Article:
We have been notified that a store on Elizabeth Street in Melbourne has been copying our brand name and selling tea drinks on their own recipe and claimed to be Ten Ren Tea.
Please note that we are not affiliated with this business, anything you purchase from them will not be the original as there is only ONE Ten Ren Tea which is located in Chatswood Sydney. Any other so called “Ten Ren” will be fake and in no relation to us.
We have already notified our Headquarters in Taipei, Taiwan of this situation and further legal action will be taken.
We would appreciate your understanding and continuous support of the only authentic Ten Ren Tea in Sydney Australia.
Ten Ren features an individual Brewing Kit with a cup and infusor for single servings. To use it, place about two teaspoons of loose tea into the infusor and place it in your cup. Pour boiling water over the tea and let it steeps for about two minutes (Steep longer for a stronger tea). Then take out the infusor and enjoy a delicious cup of tea. The leaves may be used two more times by simply pouring more water over the leaves.
With our Traditional Chinese Porcelain Covered Cup
Place about one teaspoon of tea in the cup (with Oolong or Pouching tea, use a heaping teaspoon — for black or jasmine tea, a level teaspoon). Add boiled water and steep for two to three minutes. This beautiful Porcelain cup is the time-honored way of serving tea in Chinese culture.
How to Brew Tea in the Traditional Tea Ceremony Style
1. Measure out loose tea equal to two-fifth of the pot’s volume into the tea funnel.
2. Warm the pot by filling it half-way with hot water.
3. Pour the water from the pot into the tea serving pitcher.
4. Put loose tea into the pot using the tea funnel.
5. Pour half a pot of freshly boiled water over the leaves. Immediately pour this water into the serving pitcher.
6. Pour this warm water from the pitcher into the cups to warm them.
7. Fill the tea pot with boiled water and let steep for one minute.
8. While the tea steeps, empty the water from the cups into the large water receptacle.
9. Pour the tea into the tea serving pitcher and serve each cup.
10. Then enjoy the tea — its fragrance, its colour, and its flavour. Sip it slow — the Chinese say that one should “taste” tea, rather than just “drink” tea.
11. After the first round, the host or hostress may refill the pot with boiled water and rebrew it — up to five or six times more.
1. Element helps to reinforce memory and prevent aging
According to Jing Yi University Dr. Wang Ming Fu’s research, Oolong Tea contains polyphenols and can eliminate free-radical. It also has the effect to prevent illness due to aging. It is also known to strengthen memory and increase learning ability.
2. Alleviating cholesterol and prevent diabetes
People who drink over 5 cups of tea a day are with lower blood pressure and cholesterol. The long term study performed on Japanese, Netherlanders, and Finns shows that drinking tea does help lowering blood pressure and blood lipoid, also prevents Arteriosclerosis.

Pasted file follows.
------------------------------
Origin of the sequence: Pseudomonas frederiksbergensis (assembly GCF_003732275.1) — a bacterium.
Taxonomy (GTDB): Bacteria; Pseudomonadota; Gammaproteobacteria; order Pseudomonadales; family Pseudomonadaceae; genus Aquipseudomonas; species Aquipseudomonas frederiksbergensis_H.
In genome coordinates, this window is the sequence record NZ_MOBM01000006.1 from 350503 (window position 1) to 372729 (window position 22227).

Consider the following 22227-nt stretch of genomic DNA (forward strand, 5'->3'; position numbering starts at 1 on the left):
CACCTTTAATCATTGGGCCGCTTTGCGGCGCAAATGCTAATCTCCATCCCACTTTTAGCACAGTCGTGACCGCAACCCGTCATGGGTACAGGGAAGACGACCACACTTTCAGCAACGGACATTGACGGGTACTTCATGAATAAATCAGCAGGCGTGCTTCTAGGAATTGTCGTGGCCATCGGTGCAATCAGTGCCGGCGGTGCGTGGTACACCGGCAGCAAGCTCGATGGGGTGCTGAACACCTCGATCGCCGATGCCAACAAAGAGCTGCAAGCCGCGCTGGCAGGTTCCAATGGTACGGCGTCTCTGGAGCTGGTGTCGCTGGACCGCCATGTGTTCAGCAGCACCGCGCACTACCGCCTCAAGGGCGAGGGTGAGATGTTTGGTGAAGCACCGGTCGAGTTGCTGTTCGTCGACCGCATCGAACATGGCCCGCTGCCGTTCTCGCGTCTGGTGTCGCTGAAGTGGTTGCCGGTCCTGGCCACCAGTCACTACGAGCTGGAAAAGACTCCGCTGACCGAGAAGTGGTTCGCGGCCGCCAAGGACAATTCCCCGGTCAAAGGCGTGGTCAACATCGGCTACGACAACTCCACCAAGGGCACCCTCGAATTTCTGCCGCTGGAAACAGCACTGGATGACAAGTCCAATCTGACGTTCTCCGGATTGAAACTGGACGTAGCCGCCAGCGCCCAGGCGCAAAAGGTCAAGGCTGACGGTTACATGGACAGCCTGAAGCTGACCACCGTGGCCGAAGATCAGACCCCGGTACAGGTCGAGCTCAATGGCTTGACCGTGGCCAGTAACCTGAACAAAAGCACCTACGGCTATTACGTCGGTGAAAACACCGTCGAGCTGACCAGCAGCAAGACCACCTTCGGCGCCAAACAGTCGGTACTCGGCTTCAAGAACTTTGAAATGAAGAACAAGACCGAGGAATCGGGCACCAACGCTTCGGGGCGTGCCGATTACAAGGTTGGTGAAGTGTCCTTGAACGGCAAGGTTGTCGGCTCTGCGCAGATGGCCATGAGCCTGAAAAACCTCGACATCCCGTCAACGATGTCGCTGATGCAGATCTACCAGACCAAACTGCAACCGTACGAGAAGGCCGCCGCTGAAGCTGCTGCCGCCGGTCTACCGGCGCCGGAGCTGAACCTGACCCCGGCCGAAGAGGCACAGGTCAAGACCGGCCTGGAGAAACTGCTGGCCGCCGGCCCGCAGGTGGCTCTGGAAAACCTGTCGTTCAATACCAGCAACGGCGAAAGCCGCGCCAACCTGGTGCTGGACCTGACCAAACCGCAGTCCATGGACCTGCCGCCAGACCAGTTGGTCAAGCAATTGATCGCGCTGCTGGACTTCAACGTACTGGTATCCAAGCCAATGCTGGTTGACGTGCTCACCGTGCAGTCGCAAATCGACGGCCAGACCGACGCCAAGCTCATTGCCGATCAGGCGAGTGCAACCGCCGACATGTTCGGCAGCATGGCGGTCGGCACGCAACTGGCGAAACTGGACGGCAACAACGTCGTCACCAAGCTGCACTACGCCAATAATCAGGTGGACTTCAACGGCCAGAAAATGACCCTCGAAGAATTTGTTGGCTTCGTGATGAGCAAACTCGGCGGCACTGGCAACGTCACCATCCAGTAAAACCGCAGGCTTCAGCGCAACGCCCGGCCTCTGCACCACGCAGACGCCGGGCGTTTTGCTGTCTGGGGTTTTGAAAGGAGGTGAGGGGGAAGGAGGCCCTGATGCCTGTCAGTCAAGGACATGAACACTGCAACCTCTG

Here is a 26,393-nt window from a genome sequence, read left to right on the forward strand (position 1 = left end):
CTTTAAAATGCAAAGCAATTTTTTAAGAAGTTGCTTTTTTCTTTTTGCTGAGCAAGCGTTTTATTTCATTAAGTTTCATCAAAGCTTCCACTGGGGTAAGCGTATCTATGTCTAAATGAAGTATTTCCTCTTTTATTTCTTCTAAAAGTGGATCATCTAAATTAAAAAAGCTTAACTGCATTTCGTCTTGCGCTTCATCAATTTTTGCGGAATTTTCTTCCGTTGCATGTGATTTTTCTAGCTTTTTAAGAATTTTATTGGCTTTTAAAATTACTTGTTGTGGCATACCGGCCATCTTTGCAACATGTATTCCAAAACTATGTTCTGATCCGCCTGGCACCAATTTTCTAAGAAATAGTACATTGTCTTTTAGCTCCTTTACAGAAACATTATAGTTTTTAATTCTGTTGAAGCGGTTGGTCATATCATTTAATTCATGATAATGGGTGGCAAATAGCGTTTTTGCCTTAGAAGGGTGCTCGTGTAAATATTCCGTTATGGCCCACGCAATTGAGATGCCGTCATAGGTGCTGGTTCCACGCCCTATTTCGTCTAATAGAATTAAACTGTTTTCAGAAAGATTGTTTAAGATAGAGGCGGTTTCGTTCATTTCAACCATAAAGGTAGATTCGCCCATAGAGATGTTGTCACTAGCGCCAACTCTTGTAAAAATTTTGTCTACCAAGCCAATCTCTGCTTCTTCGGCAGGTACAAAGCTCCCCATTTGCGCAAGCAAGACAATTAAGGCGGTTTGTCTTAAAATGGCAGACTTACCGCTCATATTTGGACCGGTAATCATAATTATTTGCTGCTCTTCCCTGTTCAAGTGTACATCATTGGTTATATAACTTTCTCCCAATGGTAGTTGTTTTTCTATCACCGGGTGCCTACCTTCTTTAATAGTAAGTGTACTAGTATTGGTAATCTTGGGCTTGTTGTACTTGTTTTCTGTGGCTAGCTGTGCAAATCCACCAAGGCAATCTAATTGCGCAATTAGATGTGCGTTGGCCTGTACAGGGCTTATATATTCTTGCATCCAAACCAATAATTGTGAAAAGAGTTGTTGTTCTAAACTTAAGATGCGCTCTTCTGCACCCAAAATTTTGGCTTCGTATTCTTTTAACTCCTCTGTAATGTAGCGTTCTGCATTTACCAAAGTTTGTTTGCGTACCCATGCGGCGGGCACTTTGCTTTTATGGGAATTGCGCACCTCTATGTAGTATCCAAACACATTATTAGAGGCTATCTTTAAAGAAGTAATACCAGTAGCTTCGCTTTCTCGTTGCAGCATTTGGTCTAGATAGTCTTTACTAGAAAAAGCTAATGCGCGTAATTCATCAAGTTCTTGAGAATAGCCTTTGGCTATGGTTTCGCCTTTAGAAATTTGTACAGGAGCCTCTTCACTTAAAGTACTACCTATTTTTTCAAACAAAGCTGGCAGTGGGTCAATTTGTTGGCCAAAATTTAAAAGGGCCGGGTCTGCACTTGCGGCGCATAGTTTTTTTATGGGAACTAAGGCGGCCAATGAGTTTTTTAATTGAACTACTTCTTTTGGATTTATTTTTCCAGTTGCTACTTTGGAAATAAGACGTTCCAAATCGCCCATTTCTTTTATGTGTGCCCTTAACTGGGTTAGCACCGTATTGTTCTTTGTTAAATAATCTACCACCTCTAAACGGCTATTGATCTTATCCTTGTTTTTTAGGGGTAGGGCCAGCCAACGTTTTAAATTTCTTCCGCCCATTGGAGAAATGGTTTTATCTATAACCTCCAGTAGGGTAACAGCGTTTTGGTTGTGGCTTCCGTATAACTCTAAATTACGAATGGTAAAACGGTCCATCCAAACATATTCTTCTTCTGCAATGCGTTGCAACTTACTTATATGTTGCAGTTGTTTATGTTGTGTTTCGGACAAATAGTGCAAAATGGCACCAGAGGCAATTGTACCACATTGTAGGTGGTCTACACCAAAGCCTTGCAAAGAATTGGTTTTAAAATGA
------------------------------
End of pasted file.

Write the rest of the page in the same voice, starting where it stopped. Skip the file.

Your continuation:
3. A cup of Oolong Tea a day will help reduce 2kg a year
Jing Yi University Dr. Wang Ming Fu’s study also confirmed, Oolong Tea’s polyphenols compound can increase neutral fat to decompose and also increase basal metabolic rate. One cup of Oolong Tea a day can reduce 6g of body fat, which comes down to 2kg a year!
Long ago, there was a hunter named Hu Liang in An Xi town. On his search one day, he discovered a small bush with elegant greenish leaves. He then decides to pluck some leaves and place in his basket. Afterwards he continued on his hunt, until sunset. When he arrived home, he has come across a light refreshing aroma, then found out the aroma came from the basket filled with leaves. Hu Liang then uses boiling water to brew the leaves, and realize the soup is mellow and as well as thirst quenching. Afterward, he started to try many methods for making fragrant tea, following by many attempts, he found the secret. The method to making fragrant tea was successful, people started to spread words about the fragrant tea and Hu Liang became well-known. Moreover, because in An Xi “Hu Liang” pronunciation is similar to “Oolong”, therefore people started to call his fragrant tea “Oolong Tea”.
Green Tea is unoxidized tea; therefore, Green tea is original and natural. Most of the tea flavor and elements are preserved; consequently you will experience the genuine taste of Green tea. Green tea leaves are mostly in thin-thread shape and in an emerald green or yellowish green color. Medical profession has Green tea as top recommendation for the good health of yours. In addition to rich Vitamin C, the merit of Green tea is verified in most anti-cancer research reports. Lung Ching Tea and Pi Lo Chun Tea are both most often conceive as green tea in Taiwan. Lung Ching tea is one of the representations of Green tea in Taiwan. Making its tea from selecting two leaves one sprout leaves, and using high temperature for frying refinement, tea leaves are then rolled into sword-like shape and in an emerald green color with radiance and white fur. The brewed tea is pure and refreshing with light grassy aroma and sweet taste.